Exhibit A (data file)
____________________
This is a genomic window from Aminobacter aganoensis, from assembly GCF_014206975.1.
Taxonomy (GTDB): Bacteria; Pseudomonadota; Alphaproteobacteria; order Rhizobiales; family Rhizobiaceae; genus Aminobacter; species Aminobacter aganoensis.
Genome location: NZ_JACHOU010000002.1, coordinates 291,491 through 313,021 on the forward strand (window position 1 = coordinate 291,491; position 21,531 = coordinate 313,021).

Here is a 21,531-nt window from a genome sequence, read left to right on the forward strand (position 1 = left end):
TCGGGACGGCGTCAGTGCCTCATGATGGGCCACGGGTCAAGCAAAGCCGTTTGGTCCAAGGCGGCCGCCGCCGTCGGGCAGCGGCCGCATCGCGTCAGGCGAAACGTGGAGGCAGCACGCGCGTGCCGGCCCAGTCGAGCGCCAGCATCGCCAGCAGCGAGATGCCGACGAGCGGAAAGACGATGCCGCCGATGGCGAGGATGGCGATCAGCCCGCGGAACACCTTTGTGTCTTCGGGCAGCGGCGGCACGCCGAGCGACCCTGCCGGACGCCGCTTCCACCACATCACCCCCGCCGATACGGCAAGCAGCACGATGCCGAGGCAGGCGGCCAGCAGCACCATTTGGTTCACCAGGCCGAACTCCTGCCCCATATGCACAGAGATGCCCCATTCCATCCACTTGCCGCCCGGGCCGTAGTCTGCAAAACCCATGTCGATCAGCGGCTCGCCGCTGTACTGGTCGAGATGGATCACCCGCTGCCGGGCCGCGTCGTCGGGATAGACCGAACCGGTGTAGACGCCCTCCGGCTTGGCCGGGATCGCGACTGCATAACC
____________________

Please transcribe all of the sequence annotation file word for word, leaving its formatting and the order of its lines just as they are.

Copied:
This is a genomic window from Aminobacter aganoensis, from assembly GCF_014206975.1.
Taxonomy (GTDB): Bacteria; Pseudomonadota; Alphaproteobacteria; order Rhizobiales; family Rhizobiaceae; genus Aminobacter; species Aminobacter aganoensis.
Genome location: NZ_JACHOU010000002.1, coordinates 291,491 through 313,021 on the forward strand (window position 1 = coordinate 291,491; position 21,531 = coordinate 313,021).

Here is a 21,531-nt window from a genome sequence, read left to right on the forward strand (position 1 = left end):
TCGGGACGGCGTCAGTGCCTCATGATGGGCCACGGGTCAAGCAAAGCCGTTTGGTCCAAGGCGGCCGCCGCCGTCGGGCAGCGGCCGCATCGCGTCAGGCGAAACGTGGAGGCAGCACGCGCGTGCCGGCCCAGTCGAGCGCCAGCATCGCCAGCAGCGAGATGCCGACGAGCGGAAAGACGATGCCGCCGATGGCGAGGATGGCGATCAGCCCGCGGAACACCTTTGTGTCTTCGGGCAGCGGCGGCACGCCGAGCGACCCTGCCGGACGCCGCTTCCACCACATCACCCCCGCCGATACGGCAAGCAGCACGATGCCGAGGCAGGCGGCCAGCAGCACCATTTGGTTCACCAGGCCGAACTCCTGCCCCATATGCACAGAGATGCCCCATTCCATCCACTTGCCGCCCGGGCCGTAGTCTGCAAAACCCATGTCGATCAGCGGCTCGCCGCTGTACTGGTCGAGATGGATCACCCGCTGCCGGGCCGCGTCGTCGGGATAGACCGAACCGGTGTAGACGCCCTCCGGCTTGGCCGGGATCGCGACTGCATAACC